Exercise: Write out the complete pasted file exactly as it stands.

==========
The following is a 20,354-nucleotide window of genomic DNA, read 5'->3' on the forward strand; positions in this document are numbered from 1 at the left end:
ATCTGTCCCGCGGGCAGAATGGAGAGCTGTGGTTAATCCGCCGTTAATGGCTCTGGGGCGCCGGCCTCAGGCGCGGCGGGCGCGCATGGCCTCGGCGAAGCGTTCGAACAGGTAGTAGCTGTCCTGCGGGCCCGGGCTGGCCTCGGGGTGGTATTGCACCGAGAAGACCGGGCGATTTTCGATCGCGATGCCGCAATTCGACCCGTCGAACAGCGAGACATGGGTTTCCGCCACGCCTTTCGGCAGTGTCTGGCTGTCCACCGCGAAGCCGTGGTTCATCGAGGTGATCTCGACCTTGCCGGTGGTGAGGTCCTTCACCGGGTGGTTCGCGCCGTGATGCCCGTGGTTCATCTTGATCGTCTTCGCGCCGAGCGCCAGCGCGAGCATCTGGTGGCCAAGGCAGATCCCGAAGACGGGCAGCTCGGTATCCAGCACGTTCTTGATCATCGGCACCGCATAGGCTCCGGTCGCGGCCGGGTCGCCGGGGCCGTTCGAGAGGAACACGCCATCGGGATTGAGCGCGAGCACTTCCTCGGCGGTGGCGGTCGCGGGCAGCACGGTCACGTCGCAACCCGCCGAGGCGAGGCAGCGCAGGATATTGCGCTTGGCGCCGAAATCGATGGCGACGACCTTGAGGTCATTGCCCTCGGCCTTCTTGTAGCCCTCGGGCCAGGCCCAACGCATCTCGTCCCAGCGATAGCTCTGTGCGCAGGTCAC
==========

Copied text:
The following is a 20,354-nucleotide window of genomic DNA, read 5'->3' on the forward strand; positions in this document are numbered from 1 at the left end:
ATCTGTCCCGCGGGCAGAATGGAGAGCTGTGGTTAATCCGCCGTTAATGGCTCTGGGGCGCCGGCCTCAGGCGCGGCGGGCGCGCATGGCCTCGGCGAAGCGTTCGAACAGGTAGTAGCTGTCCTGCGGGCCCGGGCTGGCCTCGGGGTGGTATTGCACCGAGAAGACCGGGCGATTTTCGATCGCGATGCCGCAATTCGACCCGTCGAACAGCGAGACATGGGTTTCCGCCACGCCTTTCGGCAGTGTCTGGCTGTCCACCGCGAAGCCGTGGTTCATCGAGGTGATCTCGACCTTGCCGGTGGTGAGGTCCTTCACCGGGTGGTTCGCGCCGTGATGCCCGTGGTTCATCTTGATCGTCTTCGCGCCGAGCGCCAGCGCGAGCATCTGGTGGCCAAGGCAGATCCCGAAGACGGGCAGCTCGGTATCCAGCACGTTCTTGATCATCGGCACCGCATAGGCTCCGGTCGCGGCCGGGTCGCCGGGGCCGTTCGAGAGGAACACGCCATCGGGATTGAGCGCGAGCACTTCCTCGGCGGTGGCGGTCGCGGGCAGCACGGTCACGTCGCAACCCGCCGAGGCGAGGCAGCGCAGGATATTGCGCTTGGCGCCGAAATCGATGGCGACGACCTTGAGGTCATTGCCCTCGGCCTTCTTGTAGCCCTCGGGCCAGGCCCAACGCATCTCGTCCCAGCGATAGCTCTGTGCGCAGGTCAC